By Joshua Haar, EIT

The US EPA has revised the National Ambient Air Quality Standards (NAAQS) for ground level ozone. This will impact new and existing industrial facilities in some locations.

Background

The NAAQS were implemented as part of the Clean Air Act in the 1970’s to protect public health from a variety of pollutants, including particulates, carbon monoxide, and ozone, among others. The ozone NAAQS were instituted to limit the health effects (e.g. reduced lung function and pulmonary inflammation) caused by ground level ozone in the atmosphere; effects that primarily impact children, older adults, and people with asthma or other lung diseases. While ozone in the stratosphere helps block harmful radiation from reaching the surface of the earth, ozone at ground level is harmful. Specifically, it is not easily removed by our upper respiratory tract and is absorbed in our lungs, where it can cause narrowing of airways and decrease lung function. Continue reading “New Primary and Secondary Ozone NAAQS Requirements”

Boiler Area Source applies to a boiler in a facility with actual emissions of Hazardous Air  Pollutants (HAP) less than 10 tons per year of any single HAP or less than 25 tons per year of all HAPs combined. EPA allows Boiler Area Source facilities the use of Generally Available Control Technologies (GACT) or management practices to reduce emissions of hazardous air pollutant (as compared to Boiler MACT facilities explained later requiring stricter practices). If your facility is an Area Source, you should have submitted the Initial Notification Report and Notification of Compliance Status to the State and US EPA by May 31, 2013. Continue reading “Meeting Compliance Schedule and Requirements for Boiler MACT”

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Check our site http://www.boilermactcompliance.com to see if Boiler MACT or Boiler Area Source is applicable to your facility.

The January 31, 2016 Boiler MACT deadline is rapidly approaching. You must be in compliance with the applicable requirements of the Boiler MACT rule by this deadline.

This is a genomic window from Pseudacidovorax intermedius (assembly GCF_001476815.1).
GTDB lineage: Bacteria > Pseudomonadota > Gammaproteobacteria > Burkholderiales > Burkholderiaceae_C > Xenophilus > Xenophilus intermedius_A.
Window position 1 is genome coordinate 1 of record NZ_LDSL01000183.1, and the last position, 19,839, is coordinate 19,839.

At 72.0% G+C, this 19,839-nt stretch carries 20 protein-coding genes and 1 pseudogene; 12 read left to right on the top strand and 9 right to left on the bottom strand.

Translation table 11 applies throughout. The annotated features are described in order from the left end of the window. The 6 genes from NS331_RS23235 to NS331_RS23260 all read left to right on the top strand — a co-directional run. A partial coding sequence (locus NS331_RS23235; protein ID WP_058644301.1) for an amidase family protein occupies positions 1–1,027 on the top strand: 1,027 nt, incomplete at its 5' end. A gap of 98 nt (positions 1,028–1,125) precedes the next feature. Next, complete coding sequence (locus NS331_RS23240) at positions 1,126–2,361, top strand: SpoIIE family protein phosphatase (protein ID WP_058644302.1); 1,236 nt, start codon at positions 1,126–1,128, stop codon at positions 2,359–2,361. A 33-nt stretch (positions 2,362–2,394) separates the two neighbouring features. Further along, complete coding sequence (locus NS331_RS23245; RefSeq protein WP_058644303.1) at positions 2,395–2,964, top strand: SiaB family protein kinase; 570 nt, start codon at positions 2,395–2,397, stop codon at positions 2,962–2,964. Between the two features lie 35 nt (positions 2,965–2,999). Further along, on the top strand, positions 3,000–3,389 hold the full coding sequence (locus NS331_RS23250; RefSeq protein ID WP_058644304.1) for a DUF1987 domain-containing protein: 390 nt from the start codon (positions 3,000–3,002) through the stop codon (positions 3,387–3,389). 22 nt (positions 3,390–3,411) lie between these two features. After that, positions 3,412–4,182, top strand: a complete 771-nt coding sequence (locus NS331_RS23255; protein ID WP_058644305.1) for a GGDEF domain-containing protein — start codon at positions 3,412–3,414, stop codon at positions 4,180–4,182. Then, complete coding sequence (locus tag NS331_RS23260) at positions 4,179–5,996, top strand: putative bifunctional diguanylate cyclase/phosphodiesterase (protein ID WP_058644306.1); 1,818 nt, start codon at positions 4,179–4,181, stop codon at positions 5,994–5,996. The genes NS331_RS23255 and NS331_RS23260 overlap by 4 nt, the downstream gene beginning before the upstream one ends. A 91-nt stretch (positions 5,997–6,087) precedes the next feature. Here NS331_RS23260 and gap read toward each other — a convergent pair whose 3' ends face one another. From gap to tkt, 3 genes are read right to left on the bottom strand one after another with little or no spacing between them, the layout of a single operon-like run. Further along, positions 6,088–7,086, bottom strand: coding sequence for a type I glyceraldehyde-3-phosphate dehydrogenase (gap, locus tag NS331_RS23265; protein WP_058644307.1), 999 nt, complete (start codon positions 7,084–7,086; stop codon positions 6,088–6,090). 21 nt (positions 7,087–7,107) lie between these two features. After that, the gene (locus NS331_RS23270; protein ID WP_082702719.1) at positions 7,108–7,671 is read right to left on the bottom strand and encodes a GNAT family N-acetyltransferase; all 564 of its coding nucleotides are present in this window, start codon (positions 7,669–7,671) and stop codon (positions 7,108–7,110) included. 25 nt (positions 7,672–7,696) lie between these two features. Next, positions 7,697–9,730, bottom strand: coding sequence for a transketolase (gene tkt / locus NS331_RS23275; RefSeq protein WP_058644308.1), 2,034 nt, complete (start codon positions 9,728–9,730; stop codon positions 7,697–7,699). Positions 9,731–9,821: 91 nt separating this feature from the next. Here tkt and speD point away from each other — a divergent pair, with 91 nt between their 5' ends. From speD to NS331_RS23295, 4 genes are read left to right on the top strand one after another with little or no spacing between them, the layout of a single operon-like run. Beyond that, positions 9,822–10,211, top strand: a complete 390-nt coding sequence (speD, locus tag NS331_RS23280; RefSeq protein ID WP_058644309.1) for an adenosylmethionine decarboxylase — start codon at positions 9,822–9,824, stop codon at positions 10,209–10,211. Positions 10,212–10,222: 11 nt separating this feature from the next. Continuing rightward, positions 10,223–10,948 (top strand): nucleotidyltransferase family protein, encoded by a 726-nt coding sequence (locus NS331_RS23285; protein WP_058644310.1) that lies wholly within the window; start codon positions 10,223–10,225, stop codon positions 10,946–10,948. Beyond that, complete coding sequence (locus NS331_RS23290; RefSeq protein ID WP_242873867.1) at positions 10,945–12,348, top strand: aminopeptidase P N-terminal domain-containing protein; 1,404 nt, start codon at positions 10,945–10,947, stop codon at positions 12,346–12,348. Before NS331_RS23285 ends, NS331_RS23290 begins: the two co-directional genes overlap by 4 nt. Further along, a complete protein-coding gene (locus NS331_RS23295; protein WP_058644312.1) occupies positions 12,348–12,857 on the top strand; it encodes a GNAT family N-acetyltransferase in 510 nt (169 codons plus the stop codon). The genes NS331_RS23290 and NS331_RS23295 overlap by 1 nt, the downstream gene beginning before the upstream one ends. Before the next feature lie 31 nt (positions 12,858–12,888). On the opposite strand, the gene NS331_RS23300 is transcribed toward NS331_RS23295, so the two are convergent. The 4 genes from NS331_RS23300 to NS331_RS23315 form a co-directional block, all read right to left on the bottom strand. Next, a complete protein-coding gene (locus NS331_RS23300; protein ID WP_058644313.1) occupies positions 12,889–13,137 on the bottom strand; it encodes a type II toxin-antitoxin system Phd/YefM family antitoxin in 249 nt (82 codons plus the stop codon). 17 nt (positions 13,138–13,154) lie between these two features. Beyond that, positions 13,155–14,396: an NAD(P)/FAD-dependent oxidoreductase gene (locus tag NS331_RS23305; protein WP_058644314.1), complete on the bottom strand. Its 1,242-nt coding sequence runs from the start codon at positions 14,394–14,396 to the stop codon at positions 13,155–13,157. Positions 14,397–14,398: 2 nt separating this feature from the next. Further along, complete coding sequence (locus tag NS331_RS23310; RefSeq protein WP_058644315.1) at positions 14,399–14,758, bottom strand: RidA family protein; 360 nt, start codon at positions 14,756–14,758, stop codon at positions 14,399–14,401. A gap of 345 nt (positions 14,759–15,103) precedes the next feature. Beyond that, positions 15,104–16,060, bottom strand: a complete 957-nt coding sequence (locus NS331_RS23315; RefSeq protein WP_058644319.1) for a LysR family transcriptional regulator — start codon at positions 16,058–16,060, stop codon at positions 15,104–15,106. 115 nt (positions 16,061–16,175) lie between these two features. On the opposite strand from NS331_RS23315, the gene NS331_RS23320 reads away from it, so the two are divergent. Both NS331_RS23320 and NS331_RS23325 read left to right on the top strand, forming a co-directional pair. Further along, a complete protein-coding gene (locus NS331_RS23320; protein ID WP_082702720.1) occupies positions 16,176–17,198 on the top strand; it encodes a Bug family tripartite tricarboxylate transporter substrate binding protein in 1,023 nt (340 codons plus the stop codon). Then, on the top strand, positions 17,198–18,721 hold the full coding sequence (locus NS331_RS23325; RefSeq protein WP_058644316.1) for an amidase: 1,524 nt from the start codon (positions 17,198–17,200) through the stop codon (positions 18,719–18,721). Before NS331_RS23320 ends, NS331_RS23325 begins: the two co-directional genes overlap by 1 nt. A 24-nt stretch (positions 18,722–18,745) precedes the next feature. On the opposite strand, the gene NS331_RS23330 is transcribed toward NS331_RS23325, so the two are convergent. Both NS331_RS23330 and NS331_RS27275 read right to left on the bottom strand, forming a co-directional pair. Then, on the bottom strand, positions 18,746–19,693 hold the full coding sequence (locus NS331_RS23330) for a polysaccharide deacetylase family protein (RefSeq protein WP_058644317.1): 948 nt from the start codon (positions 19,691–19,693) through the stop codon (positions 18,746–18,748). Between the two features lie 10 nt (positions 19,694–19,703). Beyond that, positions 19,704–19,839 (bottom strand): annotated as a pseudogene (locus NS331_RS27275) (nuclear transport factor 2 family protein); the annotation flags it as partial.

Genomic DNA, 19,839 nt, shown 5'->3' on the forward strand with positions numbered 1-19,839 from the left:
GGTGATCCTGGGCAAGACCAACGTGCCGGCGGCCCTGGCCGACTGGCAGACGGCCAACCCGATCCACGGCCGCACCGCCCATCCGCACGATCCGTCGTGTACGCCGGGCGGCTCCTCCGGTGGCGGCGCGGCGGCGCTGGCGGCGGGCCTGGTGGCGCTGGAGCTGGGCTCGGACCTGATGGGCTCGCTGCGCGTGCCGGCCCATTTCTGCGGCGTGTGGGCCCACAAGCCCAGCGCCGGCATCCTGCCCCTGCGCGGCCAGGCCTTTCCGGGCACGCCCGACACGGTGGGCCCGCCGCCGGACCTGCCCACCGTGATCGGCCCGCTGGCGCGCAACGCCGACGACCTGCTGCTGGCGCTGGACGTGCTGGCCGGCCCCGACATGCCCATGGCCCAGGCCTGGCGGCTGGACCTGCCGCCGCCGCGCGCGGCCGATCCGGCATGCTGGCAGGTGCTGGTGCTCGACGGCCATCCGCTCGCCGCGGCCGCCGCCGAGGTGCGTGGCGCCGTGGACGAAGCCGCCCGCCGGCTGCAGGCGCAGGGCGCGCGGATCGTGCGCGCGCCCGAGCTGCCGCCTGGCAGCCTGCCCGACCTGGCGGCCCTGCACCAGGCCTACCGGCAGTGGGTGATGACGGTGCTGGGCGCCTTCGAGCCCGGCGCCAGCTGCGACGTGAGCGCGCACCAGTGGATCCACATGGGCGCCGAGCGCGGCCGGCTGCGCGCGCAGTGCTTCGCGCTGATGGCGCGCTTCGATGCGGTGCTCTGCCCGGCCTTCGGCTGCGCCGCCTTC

Most of you have completed the Energy Assessment and Tune-Up of your boilers as required by the Boiler MACT rule. However, the Energy Assessment and Tune-Up requirement is a small and relatively easy, part of the Boiler MACT rule. More actions are required for your facility to be in compliance with the rule such as: Continue reading “Boiler MACT Compliance Implementation”

The EPA’s Risk Management Plan (RMP) regulation (40 CFR Part 68) was issued in multiple stages, beginning in 1994. The regulation was modeled after OSHA’s Process Safety Management (PSM) standard (29 CFR 1910.119). The RMP regulation is about reducing chemical risk at the local level. The information from the RMP aids local fire, police, and emergency response personnel in responding to chemical accidents. It also helps citizens to understand the chemical hazards in their communities. The regulation has been left relatively unchanged since its issuance.

Under the regulation, companies of all sizes that use listed regulated flammable and toxic substances above threshold quantities are required to develop a Risk Management Plan and submit the plan to the EPA every 5 years. The RMP must include: Continue reading “Modernizing the Risk Management Plan (RMP) Regulation”